Researchers at the Robotics Institute have been working since March to build the robot and develop its autonomous navigation and scientific software. The carbon-composite body was designed and built by a team of engineers headed by John Thornton, a student who also builds streamlined racers featured in Carnegie Mellon's annual Buggy Races.

Development work continues on software that can use all of Scarab's motions to best advantage and enable it to navigate autonomously in the dark. A field experiment planned for the end of the year will put driving and drilling in the dark together in a complete demonstration of the lunar mission concept.

The project is funded through NASA's Johnson Space Center in Houston and its In-situ Resource Utilization program.

Whittaker has announced that he is assembling a team to compete for the Google Lunar X-Prize and its $20 million grand prize for operating a privately funded robot on the moon by 2012. That effort is separate and distinct from the NASA-funded Scarab project, which is developing technologies that could be used on the moon but are being tested on Earth. .

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Origin of Nature's Most Powerful Magnetic Bursts

 Origin of Nature's Most Powerful Magnetic Bursts

University of Arizona astronomers have pinpointed the origin of powerful bursts from nature's most magnetic objects. The bursts are from "magnetars," some of the most enigmatic objects in the universe.

Magnetars are a type of neutron star, which are superdense stars that pack the mass of a sun into a body the size of Manhattan Island. Tiny magnetars possess magnetic fields that are at least 100 trillion times as powerful as Earth's magnetic field. They occasionally produce powerful bursts, hurling high-energy radiation cascading across space. The origin of these energetic eruptions and the strong magnetic fields is a mystery.

Astronomers discovered a magnetar with the NASA's X-Ray Timing Explorer in July 2003, when it brightened by about 100 times its usual faint luminosity. They continued monitoring it regularly with the European Photon Imaging Camera, known as EPIC, on the European Space Agency's XMM-Newton Observatory until March 2006, when the object faded to its pre-outburst brightness.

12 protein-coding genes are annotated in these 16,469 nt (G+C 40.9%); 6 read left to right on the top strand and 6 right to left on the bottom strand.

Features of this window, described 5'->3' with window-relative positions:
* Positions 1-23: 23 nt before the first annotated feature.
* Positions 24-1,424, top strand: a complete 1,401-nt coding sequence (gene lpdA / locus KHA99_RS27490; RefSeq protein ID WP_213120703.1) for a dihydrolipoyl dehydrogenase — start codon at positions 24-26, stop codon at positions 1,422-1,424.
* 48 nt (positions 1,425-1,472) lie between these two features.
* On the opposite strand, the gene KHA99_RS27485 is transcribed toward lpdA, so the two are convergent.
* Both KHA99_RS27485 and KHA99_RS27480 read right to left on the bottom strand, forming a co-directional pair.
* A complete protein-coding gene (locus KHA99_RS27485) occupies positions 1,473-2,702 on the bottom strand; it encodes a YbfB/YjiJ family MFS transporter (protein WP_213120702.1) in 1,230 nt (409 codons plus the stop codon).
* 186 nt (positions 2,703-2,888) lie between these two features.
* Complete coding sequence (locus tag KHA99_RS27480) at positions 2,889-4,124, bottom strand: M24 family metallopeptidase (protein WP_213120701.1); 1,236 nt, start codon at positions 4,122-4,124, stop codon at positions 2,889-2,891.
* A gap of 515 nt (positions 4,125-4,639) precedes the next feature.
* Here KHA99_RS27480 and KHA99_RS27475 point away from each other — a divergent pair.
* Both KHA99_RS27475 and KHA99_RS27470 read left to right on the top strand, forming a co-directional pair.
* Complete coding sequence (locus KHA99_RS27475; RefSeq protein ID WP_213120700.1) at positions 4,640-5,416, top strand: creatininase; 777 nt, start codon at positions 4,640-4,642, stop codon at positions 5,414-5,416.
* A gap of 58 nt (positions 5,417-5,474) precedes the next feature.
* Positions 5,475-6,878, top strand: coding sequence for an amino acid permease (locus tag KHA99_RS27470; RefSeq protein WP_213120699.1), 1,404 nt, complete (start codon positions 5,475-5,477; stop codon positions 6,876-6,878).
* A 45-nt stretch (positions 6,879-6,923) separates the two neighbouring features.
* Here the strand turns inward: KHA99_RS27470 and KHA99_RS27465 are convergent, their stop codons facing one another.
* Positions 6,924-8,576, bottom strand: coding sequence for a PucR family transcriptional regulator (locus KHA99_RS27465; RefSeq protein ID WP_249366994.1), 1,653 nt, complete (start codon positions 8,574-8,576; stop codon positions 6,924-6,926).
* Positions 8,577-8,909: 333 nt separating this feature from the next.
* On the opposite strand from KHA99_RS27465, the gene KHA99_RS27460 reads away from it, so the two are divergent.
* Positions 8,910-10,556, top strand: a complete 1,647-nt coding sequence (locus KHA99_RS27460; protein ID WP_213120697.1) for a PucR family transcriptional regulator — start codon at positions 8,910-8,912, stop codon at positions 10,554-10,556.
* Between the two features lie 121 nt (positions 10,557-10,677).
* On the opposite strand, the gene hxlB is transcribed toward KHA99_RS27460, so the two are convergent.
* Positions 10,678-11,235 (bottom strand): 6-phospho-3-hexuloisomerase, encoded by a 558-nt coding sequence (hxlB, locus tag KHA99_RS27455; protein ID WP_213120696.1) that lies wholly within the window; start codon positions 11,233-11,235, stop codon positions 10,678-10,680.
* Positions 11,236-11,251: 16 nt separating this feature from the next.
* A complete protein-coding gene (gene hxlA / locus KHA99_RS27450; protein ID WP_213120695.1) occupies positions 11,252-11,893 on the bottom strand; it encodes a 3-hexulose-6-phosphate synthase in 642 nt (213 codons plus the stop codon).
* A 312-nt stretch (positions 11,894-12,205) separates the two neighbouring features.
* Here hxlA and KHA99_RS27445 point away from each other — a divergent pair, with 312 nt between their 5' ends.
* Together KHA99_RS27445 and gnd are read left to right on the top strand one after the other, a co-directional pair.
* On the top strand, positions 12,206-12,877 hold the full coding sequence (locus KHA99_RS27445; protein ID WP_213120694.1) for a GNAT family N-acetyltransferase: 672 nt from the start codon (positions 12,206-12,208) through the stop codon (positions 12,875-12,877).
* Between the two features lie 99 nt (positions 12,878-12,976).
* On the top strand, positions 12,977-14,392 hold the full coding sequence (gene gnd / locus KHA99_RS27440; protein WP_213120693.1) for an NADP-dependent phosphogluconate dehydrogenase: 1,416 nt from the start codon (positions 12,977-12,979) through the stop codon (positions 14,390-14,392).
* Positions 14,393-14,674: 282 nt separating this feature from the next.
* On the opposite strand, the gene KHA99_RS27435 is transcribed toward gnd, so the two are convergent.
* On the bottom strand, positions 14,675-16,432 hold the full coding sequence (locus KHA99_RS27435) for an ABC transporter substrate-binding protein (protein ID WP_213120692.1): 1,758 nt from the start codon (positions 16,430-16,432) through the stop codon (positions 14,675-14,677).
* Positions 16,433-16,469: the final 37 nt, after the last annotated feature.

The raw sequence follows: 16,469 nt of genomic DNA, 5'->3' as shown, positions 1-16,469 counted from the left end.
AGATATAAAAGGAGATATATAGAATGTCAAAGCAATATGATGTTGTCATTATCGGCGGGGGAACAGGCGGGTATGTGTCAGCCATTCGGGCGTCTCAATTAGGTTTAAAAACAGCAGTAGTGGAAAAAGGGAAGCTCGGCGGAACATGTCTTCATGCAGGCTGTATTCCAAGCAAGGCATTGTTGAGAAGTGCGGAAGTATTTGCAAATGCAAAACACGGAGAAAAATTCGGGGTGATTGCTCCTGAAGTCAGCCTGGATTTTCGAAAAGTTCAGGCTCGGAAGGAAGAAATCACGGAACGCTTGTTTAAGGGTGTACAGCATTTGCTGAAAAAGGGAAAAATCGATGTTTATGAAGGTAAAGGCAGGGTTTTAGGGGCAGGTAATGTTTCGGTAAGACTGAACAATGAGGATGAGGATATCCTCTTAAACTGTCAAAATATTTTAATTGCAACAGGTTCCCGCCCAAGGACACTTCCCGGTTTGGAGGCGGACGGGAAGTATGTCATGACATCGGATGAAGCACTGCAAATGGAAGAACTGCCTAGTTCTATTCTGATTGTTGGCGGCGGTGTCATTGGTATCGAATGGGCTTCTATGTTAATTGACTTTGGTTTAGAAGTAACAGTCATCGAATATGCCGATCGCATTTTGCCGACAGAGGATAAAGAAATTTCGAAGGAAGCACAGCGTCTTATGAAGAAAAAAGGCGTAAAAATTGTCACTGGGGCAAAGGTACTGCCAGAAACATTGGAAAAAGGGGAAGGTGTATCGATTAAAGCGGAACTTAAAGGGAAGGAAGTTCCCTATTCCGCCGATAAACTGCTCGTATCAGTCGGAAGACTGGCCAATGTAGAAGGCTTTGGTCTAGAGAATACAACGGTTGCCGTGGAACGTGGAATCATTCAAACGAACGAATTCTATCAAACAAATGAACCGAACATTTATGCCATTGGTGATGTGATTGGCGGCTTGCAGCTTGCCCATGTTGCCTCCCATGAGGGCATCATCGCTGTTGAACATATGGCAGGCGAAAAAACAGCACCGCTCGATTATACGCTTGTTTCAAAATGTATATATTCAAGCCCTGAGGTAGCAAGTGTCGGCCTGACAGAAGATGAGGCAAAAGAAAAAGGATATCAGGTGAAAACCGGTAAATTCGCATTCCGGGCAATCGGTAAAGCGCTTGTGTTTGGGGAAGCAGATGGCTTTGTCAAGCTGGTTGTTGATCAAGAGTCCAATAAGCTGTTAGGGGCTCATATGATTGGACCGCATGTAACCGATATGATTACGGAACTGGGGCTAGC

As the magnetar faded, EPIC recorded changes in the energies of the X-rays released.

Tolga Guver, who is a visiting graduate student at the UA, working with Assistant Professor Feryal Ozel of the UA physics and UA astronomy departments, compared the magnetar's changing X-ray spectrum with predictions from a computer model. They developed the model to describe the physical properties of a magnetar's surface and magnetic field in detail.

Guver, Ozel and their collaborators found that the data was best fitted with a model that traced the outburst to just below the surface of the magnetar and confined it to an area about 3.5 kilometers (about two miles) across.

"This is the first time both the surface emission and its subsequent reprocessing in the magnetosphere have been incorporated into the same computer model," Ozel said.

This is a breakthrough because we can now distinguish between surface and magnetospheric phenomena,'' Guver said.

Determining both the size and the location of the powerful burst is like "performing anatomy on a distant, tiny star,'' Ozel added.

Their model also allowed Guver, Ozel and their colleagues to determine spectroscopically the strength of this object's magnetic field. The magnetar's magnetic field is around 600 trillion times stronger than the Earth's magnetic field.

The scientists say they are encouraged because the measurement is similar to an earlier estimate made based on how fast the source is "spinning down," which is the change in the spin period over time. They said it boosts their confidence that their model is correct.

"It is tremendously exciting to be able to compute exotic quantum phenomena that appear only in these ultrastrong magnetic fields and to see these predictions appear in actual data,'' Ozel added.

The astronomers say that they don't yet understand the mechanism of the outburst, which is probably somehow magnetically triggered.

The researchers say they plan to use their computer model to study more magnetars, using more data from X-ray observatories, in the quest for answers.

They are publishing their results in today's edition (Sept. 20, 2007) of the Astrophysical Journal Letters. The paper's authors are Guver, Ozel, Ersin Gogus of Sabanci University, Istanbul, Turkey, and Chryssa Kouveliotou of the NASA Marshall Space Flight Center, Huntsville, Ala.



Scientists have identified the most magnetic object known in the Universe, the result of the first direct measurement of a magnetic field around a peculiar neutron star first observed nearly 25 years ago.